Surely it's not 30% faster than that £101 560 GTX? I thought the difference was ~10-15%? Although even having said that, I can't see a 560Ti for under £159 in the UK (even the 560 GTX seems to be hanging onto the ~£140 price point, which is why I thought that £101 card was a bargain). Edit: oops, actually, looking at the specs, that card is only a 560SE, which is ~10% slower than the 560 GTX(?). Sorry about that! Plenty for video editing and some decent gaming at 1920x1200 or lower, though, right?
If you're cramming an Ivy Bridge, a 560, a 2.5" SSD, two 3.5" HDDs, an optical drive and a wifi card into that, then you might find that you're full already? Not to mention hot (Ivy Bridges run hotter than Sandy Bridges). Was it the £145 3450 you were looking at? Scan have the Sandy Bridge i5-2500K for £167, which is probably worth shortlisting.
But in any case (har har), I'd still push you towards a ATX-format case. Just look at the dimensions and find a small(ish), svelte one. Or modify it yourself.
Edited by PenguinJim at 13:55:34 04-09-2012
superdelphinus wrote:The 7850.
@Dirtbox a lot faster than what?
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schnide wrote:Depends whether you're going to do any gaming with it or not. Video editing doesn't require much in the way of a graphics card as it's being rendered with a combination of the CPU and the RAM. Faster ram generally means faster rendering.
Thanks, I supposed the next question for you is.. would that be anywhere needed for my needs?
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FanBoysSuck 1,385 posts
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From a gaming standpoint the 7850 would be a better choice. For video editing on the other hand,I'd go with the geforce. I'm pretty sure those cuda cores make a difference in certain programs. Can't remember which one's mind, I just remember some of the programs my mrs uses advertising better performance with cuda equiped cards. It's the main reason I went for a quadro in her work machine over a firepro.
Although you could go for something cheaper if it's mainly for work. GPU doesn't make THAT much difference for the most part. I'm pretty sure Tom's hardware did a comparison between a low end 5 series and a 580 in cuda supported programs and it made zero difference.
Edited by FanBoysSuck at 14:11:59 04-09-2012
For the emperor!
@Dirtbox @FanBoysSuck @PenguinJim @superdelphinus @grey_matters @dsmx
Thanks for all your input guys, I think what I might do for the time being, given that I've no immediate gaming needs, is go for the i5 that can be overclocked, a mATX motherboard and the Define Mini case. That'll keep costs down and in the future if I do need to add a graphics card, I can spread out the costs and then look into finding the best way to keep it all cool.
Again, really appreciate your help and thanks again.
Edit: Screw it.. gone for the i7
Edited by schnide at 12:10:44 07-09-2012
I'm looking to buy a new pc to replace my current one but at a bit unsure of what to do. At the moment I'm a bit strapped for cash so was going to do it on finance which means I'm probably stuck on getting a pc built from me from either cyberpower or pcspecialist. My current setup is a old intel quad core 9950 4gb of ram and a gtx460 1gb oc. I was thinking of getting a good i5 base unit with 8gb of ram and keep my old graphics card until later next year. However when I price this up its still coming to 600/700 with the little extras for keeping it silent, my current pc is noisy as hell. So anyway is the i5 a good option or should I really go for the i7 ?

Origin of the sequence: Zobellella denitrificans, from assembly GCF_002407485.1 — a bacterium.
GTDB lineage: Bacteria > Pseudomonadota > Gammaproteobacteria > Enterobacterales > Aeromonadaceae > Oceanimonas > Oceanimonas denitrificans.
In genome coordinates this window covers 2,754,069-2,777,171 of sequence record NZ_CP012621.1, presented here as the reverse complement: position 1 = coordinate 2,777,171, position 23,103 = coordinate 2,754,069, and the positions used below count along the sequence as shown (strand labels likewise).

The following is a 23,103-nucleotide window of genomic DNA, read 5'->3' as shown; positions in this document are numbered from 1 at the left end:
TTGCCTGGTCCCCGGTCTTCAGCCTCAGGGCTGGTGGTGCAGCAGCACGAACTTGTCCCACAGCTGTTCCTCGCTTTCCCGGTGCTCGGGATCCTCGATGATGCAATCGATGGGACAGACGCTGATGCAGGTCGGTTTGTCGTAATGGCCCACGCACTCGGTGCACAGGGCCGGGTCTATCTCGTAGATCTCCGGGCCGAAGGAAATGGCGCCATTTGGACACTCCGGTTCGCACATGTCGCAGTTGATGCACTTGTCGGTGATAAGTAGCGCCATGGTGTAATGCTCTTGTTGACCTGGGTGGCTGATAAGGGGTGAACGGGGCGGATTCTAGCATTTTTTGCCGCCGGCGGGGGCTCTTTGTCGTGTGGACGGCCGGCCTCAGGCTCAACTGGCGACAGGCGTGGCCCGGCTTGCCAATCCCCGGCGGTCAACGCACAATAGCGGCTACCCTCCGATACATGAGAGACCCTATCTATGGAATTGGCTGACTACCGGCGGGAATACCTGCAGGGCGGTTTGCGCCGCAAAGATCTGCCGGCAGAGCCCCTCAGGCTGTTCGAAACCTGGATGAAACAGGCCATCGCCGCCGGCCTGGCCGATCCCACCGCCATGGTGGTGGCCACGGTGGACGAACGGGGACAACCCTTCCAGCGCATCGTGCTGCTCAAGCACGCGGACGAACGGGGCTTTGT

Are you sure you need a new pc?
Really, which games can't you run on a quadcore/460?
I'm asking because I have a similar system and stuff be running fine at 1080p.
....becasue I want a new shiny system lol. I may just leave it another 6 months or so
You got an SSD yet?
It's the most efficient speed boost that you can buy right now.
Yup got a ssd its awesome . Still need to get round to backing up the old 1tb drive I had and setting up as a media/install drive. After talking it over with you and my mate decided I'm not in the need for an upgrade at the moment. Going to buy a new case and a psu though as my current rig is noisy as hell and I think its the psu and cheap case that is the cause of teh noise.
andytheadequate 7,957 posts
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I've been looking at buying a pc. Found one with the following spec but not sure if its worth the money:
Chillblast Vantage Gaming Case
Intel Core i5 3570 "Ivy Bridge" Processor overclocked to up to 4.8GHz
Asus P8Z77-V LX Motherboard
16GB PC3-12800 DDR3 Memory
Chillblast Radeon 7950 3GB Graphics Card
120GB Corsair Force 3 SSD
2000GB SATA III 7200rpm Hard Disk
Samsung Blu Ray / DVD-RW Combo Drive
Chillblast 700watt EZCool PSU
Onboard High Definition Audio
Windows 7 Home Premium 64bit OEM
Asus VS247H 24" TFT Monitor
Logitech Cordless Keyboard & Mouse
Also considering building one myself using similar parts. How much would it cost to buy the parts (or similar) separately? And is there any obvious weaknesses with these parts?
I will be using the pc mainly for gaming. It doesn't have to be top of the range but don't want to have to upgrade in the next few years
Maturin 2,737 posts
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I recently priced up all the parts to build a very decent i7 machine, then created the same custom spec on PC Specialist. The latter was only £50 more for a lot less hassle. So I'm likely to get them to build it for me rather than do it myself. Their warranty is pretty good too, which takes more worry out of it.